Pentax DA* 300mm: Diamonds

By PF Staff in Influential Photo Gear on Jan 23, 2013

A normal girl would feel like this if she got diamonds!

That was my immediate thought, after unwrapping the present my husband had given me and finding my DA* 300mm F4 inside. My first DA* lens: Smooth, solid, compact and beautiful with its gleaming gold band.

 

My love of nature is at least as old as my photography. My Barbie-doll was a nature photographer: I set up complicated dioramas with her and my wild toy animals, built her a little camera from a match box, and photographed the whole thing with my Instamatic. When I advanced to the Olympus-stage, I got hold of a 300mm lens at one point, and tried to sneak in on real birds and wildlife.

(I think you may have to be Danish to fully appreciate this, but our local birds and wildlife are NOT photo friendly. A dense population of Danes for millennia, basically eating anything within shooting range, has led to ridiculous flight distances in the survivors. Whenever I go abroad, I am surprised how CLOSE you can get to animals…)  

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When I finally went for digital SLR, I chose Pentax because of the field-photography friendliness. In-house-stabilisation and weather proofing. But I was still on a terribly tight budget. The house alone (K10D) was really all I could afford, but since my favourite motifs were wild things, I needed some focal reach to have any fun with it. So I got a Sigma 70-300mm F4-5.6 DG Macro. I was visiting Seattle when I bought it, and initially I was happy: Most US west coast birds were exotic to me, and their flight distance was shorter, but undeniably, softness at 300mm and slow AF set limits to my enjoyment.

I struggled to upgrade within budget: Second hand SMC Pentax-FA 80-320mm F4.5-5.6, second hand SMC Pentax 300mm F4 and finally a Sigma 150-500mm F5-6.3 APO DG OS HSM. Each upgrade brought some advantage: With the SMC prime I finally achieved decent sharpness at 300mm – sadly it was mostly sharp images of empty twigs where birds had once been sitting. Flight photos were simply out of the question. The huge Sigma lens did wonders for my biceps, but the size of it was an issue: I could not take it travelling (Too big for carry-on luggage), and it isn’t weather-proof. The weather in Denmark is… well, let’s just say that I consider the climate in Seattle to be lovely and sunny. I soon decided that I had valued reach itself too highly relative to wielding comfort, weatherproofing and transportability: After all, the lens that takes the best pictures is the lens you bring. The AF was also simply too imprecise and slow for birds in flight. Also, to get anything out of such a slow lens, I needed high ISO ability, and so I upgraded to the Pentax K-5. Now I had spent three times my camera budget for the year, and I still didn’t feel very well equipped!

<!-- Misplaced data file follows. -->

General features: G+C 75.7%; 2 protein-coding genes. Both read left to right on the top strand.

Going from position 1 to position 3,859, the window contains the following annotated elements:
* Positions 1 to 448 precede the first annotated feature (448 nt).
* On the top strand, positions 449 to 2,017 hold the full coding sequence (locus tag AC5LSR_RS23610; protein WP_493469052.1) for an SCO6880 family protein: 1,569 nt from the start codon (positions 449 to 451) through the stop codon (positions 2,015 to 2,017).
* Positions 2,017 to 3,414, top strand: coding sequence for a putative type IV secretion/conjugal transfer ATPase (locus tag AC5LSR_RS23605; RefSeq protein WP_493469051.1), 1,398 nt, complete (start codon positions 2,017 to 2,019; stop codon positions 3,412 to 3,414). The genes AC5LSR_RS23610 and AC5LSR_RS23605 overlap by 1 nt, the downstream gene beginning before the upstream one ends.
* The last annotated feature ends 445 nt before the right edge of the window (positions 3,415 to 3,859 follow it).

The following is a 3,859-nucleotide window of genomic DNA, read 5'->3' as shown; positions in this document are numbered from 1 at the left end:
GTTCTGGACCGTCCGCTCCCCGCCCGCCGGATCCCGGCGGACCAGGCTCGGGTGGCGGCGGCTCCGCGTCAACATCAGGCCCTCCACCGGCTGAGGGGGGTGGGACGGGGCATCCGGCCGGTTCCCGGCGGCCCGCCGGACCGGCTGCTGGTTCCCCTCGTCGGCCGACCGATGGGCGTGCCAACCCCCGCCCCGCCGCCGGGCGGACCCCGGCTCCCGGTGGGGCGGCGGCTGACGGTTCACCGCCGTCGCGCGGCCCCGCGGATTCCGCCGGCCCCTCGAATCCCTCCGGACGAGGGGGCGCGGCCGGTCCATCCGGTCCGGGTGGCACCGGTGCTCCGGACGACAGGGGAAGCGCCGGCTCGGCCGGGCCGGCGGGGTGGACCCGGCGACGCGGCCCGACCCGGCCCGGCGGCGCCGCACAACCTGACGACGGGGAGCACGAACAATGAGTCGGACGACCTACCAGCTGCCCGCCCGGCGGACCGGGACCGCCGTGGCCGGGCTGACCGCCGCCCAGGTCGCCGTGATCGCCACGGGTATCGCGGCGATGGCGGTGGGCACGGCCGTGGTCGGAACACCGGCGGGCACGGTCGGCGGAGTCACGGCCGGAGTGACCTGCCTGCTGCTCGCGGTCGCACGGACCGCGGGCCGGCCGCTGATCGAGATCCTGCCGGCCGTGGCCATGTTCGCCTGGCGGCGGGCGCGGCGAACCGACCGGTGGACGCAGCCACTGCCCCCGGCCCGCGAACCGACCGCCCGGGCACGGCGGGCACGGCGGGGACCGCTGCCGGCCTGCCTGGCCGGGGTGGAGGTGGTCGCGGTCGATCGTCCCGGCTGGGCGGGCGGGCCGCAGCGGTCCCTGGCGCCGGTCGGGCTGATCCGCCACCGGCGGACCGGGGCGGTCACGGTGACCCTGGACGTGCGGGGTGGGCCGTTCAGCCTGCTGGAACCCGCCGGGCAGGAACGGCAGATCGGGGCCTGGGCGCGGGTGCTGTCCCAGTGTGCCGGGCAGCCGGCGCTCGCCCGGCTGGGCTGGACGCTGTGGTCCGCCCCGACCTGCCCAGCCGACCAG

Then this. Out of the blue. No anniversary, birthday, Valentine’s day or anything to justify it. I asked him why – he said he thought it would make me happy. He is not a photographer, and to him, spending that amount on glass must feel as impractical and silly as diamonds. But, wow, does he know me well.

We went on a little test shoot the weekend after, and were lucky enough to find a little auk fishing near the harbour town of Hirtshals. He was bobbing up and down on the waves, I was sprawled happily on the boulders of the pier, life was perfect.

I have played with this lens for almost year now. Apart from having more fun than ever with my camera, I have developed my technique enormously: I can bring this lens with me everywhere, it is hand-holdable, and the AF is fast enough to allow things like panning on birds in flight. My wildlife photos have improved to a stage where I begin to sell them on a regular basis to hunting magazines and other periodicals. The reach is on the short side for wild life photography, but I find this a challenge, and I am improving my ability to approach birds and animals without scaring them away: That in itself has influenced my technique also, and I find I get more photos with interesting behaviour, rather than just pictures of wary looks.

The DA* 300mm f4 is definitely the item that made the single greatest impact on my photography. The weight and size fits my hands like perfection. The autofocus is quick, precise and soundless. The bokeh is beautiful! It is weatherproof and solid as a brick. In January, I will bring it with me to Argentina, and I plan to return with images of Andean condors in flight! 

Click images to enlarge and browse

- MetteHHH

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